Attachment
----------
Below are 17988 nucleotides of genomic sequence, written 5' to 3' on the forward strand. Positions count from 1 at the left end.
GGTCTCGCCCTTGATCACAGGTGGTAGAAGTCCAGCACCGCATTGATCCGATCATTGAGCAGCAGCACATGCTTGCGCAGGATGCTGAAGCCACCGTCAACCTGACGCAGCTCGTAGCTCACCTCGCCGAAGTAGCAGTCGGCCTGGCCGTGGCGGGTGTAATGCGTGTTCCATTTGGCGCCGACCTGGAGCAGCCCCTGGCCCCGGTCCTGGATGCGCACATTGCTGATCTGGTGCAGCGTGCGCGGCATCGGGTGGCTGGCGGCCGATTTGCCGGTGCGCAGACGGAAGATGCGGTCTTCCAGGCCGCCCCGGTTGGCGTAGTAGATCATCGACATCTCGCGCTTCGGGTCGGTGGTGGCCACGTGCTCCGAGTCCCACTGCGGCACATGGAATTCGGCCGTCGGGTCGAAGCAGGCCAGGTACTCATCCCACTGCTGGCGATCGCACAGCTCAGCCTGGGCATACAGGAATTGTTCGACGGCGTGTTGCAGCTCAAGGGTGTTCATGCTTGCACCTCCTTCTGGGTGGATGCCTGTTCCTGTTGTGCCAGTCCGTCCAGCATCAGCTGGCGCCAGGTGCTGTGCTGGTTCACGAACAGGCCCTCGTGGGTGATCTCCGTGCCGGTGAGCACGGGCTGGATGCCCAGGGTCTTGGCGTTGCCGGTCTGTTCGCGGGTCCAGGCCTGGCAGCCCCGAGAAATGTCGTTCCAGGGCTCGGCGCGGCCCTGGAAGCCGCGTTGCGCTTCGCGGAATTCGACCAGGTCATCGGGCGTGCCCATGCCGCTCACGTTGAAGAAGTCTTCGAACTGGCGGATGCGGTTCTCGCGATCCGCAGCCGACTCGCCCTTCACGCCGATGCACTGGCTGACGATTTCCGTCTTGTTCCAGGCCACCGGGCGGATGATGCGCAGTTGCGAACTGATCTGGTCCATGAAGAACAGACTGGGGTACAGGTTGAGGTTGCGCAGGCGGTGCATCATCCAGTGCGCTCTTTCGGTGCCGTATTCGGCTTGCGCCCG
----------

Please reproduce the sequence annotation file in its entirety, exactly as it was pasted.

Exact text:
Below are 17988 nucleotides of genomic sequence, written 5' to 3' on the forward strand. Positions count from 1 at the left end.
GGTCTCGCCCTTGATCACAGGTGGTAGAAGTCCAGCACCGCATTGATCCGATCATTGAGCAGCAGCACATGCTTGCGCAGGATGCTGAAGCCACCGTCAACCTGACGCAGCTCGTAGCTCACCTCGCCGAAGTAGCAGTCGGCCTGGCCGTGGCGGGTGTAATGCGTGTTCCATTTGGCGCCGACCTGGAGCAGCCCCTGGCCCCGGTCCTGGATGCGCACATTGCTGATCTGGTGCAGCGTGCGCGGCATCGGGTGGCTGGCGGCCGATTTGCCGGTGCGCAGACGGAAGATGCGGTCTTCCAGGCCGCCCCGGTTGGCGTAGTAGATCATCGACATCTCGCGCTTCGGGTCGGTGGTGGCCACGTGCTCCGAGTCCCACTGCGGCACATGGAATTCGGCCGTCGGGTCGAAGCAGGCCAGGTACTCATCCCACTGCTGGCGATCGCACAGCTCAGCCTGGGCATACAGGAATTGTTCGACGGCGTGTTGCAGCTCAAGGGTGTTCATGCTTGCACCTCCTTCTGGGTGGATGCCTGTTCCTGTTGTGCCAGTCCGTCCAGCATCAGCTGGCGCCAGGTGCTGTGCTGGTTCACGAACAGGCCCTCGTGGGTGATCTCCGTGCCGGTGAGCACGGGCTGGATGCCCAGGGTCTTGGCGTTGCCGGTCTGTTCGCGGGTCCAGGCCTGGCAGCCCCGAGAAATGTCGTTCCAGGGCTCGGCGCGGCCCTGGAAGCCGCGTTGCGCTTCGCGGAATTCGACCAGGTCATCGGGCGTGCCCATGCCGCTCACGTTGAAGAAGTCTTCGAACTGGCGGATGCGGTTCTCGCGATCCGCAGCCGACTCGCCCTTCACGCCGATGCACTGGCTGACGATTTCCGTCTTGTTCCAGGCCACCGGGCGGATGATGCGCAGTTGCGAACTGATCTGGTCCATGAAGAACAGACTGGGGTACAGGTTGAGGTTGCGCAGGCGGTGCATCATCCAGTGCGCTCTTTCGGTGCCGTATTCGGCTTGCGCCCG